After forcing the NDA government to retreat on amendments to the land acquisition Act, the Congress is now planning to launch an offensive against the government on the Forest Rights Act (FRA).
Congress vice-president Rahul Gandhi is planning to launch a six-month campaign to protest attempts to “emasculate” the Act, one of the showpiece rights-based legislations of the UPA government.
Rahul has had a meeting with Congress presidents of seven states — Chhattisgarh, Odisha, Jharkhand, Maharashtra, Telangana, Andhra Pradesh and Gujarat — to finalise the campaign plan. He will visit all the states as part of the campaign in the coming months.
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The Congress has been accusing the government of attempting to dilute environmental governance, tribal land rights and slash outlay for tribal sub-plan.
The erosion of its support base among the tribals had been a cause of worry for the Congress. While it recorded its worst ever performance in the Lok Sabha elections in 2014, the party could win only three of the Scheduled Tribe reserved seats, that too in the Northeast. It had won 20 in 2009.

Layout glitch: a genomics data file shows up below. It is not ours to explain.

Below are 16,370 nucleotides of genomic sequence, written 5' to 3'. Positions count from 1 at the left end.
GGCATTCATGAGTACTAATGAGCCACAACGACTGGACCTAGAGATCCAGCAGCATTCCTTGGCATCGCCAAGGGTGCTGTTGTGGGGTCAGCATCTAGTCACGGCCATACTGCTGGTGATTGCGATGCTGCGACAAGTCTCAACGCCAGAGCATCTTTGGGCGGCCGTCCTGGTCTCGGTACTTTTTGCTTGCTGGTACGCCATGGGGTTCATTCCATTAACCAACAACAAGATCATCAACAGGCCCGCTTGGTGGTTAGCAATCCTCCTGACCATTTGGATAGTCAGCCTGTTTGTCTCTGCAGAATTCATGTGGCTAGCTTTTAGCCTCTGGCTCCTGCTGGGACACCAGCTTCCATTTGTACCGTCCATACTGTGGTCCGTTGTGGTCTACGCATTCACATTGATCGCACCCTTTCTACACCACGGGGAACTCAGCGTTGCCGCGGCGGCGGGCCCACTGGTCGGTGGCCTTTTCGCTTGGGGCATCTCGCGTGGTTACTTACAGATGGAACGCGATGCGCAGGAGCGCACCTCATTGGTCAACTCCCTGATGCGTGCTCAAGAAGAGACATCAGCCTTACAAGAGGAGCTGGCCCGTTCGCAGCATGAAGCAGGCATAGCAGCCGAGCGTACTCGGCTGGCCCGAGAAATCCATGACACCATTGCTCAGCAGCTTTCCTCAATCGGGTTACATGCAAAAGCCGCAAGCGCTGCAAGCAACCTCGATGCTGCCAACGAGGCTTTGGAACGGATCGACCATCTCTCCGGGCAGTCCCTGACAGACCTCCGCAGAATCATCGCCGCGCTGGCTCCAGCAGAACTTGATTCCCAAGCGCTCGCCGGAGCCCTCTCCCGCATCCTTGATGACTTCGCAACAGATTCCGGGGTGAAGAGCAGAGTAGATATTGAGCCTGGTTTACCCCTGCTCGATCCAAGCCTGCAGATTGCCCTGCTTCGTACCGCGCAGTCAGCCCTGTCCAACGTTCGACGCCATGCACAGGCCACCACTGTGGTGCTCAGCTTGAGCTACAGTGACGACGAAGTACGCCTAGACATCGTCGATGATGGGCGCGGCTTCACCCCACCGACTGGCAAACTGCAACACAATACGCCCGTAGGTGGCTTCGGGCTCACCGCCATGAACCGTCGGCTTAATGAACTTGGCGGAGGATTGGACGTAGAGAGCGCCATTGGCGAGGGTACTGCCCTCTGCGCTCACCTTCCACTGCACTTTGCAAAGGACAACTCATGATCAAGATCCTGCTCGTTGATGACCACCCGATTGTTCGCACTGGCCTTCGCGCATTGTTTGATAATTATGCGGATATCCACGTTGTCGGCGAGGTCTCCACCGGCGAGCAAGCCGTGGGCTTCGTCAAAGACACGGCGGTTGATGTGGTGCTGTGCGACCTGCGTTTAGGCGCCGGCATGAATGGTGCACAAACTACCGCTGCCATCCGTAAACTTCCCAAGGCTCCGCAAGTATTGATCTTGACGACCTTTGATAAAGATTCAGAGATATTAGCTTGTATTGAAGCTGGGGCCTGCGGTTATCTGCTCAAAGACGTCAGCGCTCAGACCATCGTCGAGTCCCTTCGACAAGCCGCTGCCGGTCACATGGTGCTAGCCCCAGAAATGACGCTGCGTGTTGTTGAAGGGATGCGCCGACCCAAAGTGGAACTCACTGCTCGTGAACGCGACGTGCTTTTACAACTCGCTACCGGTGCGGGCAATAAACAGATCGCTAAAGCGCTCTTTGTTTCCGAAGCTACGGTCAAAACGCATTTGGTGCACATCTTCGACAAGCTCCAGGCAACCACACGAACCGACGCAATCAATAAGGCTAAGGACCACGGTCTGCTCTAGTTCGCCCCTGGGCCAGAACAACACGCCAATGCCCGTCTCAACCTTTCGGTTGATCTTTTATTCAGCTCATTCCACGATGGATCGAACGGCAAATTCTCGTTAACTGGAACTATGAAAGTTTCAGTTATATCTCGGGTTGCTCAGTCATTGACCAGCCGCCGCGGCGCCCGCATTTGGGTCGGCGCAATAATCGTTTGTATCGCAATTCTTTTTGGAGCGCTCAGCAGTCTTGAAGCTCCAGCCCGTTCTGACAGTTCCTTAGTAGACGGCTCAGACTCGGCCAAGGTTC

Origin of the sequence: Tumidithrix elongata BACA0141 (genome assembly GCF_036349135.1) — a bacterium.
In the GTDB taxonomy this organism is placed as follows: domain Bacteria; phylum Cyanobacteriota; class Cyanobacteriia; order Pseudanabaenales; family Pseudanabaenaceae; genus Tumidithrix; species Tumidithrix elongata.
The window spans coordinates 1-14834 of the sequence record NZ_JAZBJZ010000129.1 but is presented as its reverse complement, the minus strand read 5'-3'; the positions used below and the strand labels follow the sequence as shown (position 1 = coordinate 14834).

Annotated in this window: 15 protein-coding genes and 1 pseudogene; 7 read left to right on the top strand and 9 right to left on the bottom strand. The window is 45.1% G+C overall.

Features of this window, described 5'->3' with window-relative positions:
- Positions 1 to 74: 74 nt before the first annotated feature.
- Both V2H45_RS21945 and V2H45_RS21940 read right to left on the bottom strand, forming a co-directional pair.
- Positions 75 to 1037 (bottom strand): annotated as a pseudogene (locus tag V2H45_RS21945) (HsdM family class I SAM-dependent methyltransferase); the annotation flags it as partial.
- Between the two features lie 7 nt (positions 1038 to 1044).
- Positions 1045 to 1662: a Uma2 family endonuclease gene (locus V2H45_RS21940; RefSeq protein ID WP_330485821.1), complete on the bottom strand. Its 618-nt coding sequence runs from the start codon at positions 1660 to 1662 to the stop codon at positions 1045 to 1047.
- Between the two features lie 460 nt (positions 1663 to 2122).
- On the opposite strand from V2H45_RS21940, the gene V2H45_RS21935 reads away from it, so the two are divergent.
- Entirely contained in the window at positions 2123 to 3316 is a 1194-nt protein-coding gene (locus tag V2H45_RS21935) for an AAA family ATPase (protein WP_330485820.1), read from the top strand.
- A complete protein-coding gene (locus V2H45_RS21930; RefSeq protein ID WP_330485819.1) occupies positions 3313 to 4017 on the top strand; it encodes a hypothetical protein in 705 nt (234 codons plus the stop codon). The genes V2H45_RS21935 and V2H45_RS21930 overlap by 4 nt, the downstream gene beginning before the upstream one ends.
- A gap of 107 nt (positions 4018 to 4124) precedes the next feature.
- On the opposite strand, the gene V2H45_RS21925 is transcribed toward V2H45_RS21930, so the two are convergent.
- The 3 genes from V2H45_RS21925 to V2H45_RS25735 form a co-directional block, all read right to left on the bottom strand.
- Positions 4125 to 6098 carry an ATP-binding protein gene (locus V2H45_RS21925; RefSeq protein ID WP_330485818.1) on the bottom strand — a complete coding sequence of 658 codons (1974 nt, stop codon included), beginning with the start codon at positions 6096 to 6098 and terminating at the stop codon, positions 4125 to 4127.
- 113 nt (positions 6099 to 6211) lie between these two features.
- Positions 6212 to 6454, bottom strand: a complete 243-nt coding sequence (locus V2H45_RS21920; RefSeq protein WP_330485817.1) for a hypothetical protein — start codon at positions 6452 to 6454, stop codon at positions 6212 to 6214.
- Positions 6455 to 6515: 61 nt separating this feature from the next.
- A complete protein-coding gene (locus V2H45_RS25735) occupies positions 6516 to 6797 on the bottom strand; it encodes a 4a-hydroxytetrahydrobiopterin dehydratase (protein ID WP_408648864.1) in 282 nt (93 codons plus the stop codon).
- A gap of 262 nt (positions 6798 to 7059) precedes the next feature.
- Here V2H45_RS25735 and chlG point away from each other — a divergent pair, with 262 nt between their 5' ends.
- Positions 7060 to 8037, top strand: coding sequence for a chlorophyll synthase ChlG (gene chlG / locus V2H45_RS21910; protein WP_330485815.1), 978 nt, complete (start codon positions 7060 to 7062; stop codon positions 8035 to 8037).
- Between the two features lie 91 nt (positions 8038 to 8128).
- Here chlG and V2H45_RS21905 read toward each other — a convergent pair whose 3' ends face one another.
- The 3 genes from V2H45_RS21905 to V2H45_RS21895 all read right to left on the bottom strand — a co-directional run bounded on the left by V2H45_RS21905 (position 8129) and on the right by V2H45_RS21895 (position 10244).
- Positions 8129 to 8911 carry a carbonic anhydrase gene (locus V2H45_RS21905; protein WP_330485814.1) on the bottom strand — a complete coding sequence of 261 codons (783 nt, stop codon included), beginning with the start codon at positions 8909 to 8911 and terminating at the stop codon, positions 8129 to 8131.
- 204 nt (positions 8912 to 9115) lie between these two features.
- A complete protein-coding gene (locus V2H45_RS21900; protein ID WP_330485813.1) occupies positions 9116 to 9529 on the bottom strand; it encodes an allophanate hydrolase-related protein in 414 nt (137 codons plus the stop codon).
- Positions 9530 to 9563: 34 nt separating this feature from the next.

In the last Parliament session, the Congress had protested against a Bill seeking to establish the Compensatory Afforestation Management and Planning Authority (CAMPA), claiming that its provisions would dilute the FRA. It had moved an amendment to the Bill in the Rajya Sabha, because of which the Bill could not be passed.
Senior Congress leader Jairam Ramesh drew a parallel between the Congress’s successful campaign against changes to the land acquisition Act last year and Rahul’s proposed campaign. He said attempts to dilute FRA was a “major political issue” on which Rahul would organise a “big political mobilisation” in the seven states. “The idea is to highlight how the Modi government has systematically emasculated, weakened, subverted, sabotaged the forest rights Act,” Ramesh said.
The party will also ask the government to adopt the recommendations of a panel set up by the UPA government on the socio-economic status of tribals. The panel had, among other things, recommended that non-tribal, including private companies, should not be allowed to acquire tribal land and gram sabha consent should be made mandatory for acquisition of land, even by the government for its own use.
The panel had submitted its report in May 2014, days after the BJP government came to power.